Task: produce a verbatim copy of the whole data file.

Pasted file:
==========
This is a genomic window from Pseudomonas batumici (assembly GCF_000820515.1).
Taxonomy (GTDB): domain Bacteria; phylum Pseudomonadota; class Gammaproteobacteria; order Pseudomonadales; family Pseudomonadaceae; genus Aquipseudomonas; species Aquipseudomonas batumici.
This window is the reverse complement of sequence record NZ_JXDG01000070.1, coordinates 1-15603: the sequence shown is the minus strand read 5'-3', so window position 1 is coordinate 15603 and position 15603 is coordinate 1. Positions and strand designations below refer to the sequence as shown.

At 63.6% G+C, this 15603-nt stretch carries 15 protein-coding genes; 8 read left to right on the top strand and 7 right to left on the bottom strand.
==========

This is a genomic window from Pseudomonas batumici (assembly GCF_000820515.1).
Taxonomy (GTDB): domain Bacteria; phylum Pseudomonadota; class Gammaproteobacteria; order Pseudomonadales; family Pseudomonadaceae; genus Aquipseudomonas; species Aquipseudomonas batumici.
This window is the reverse complement of sequence record NZ_JXDG01000070.1, coordinates 1-15603: the sequence shown is the minus strand read 5'-3', so window position 1 is coordinate 15603 and position 15603 is coordinate 1. Positions and strand designations below refer to the sequence as shown.

At 63.6% G+C, this 15603-nt stretch carries 15 protein-coding genes; 8 read left to right on the top strand and 7 right to left on the bottom strand.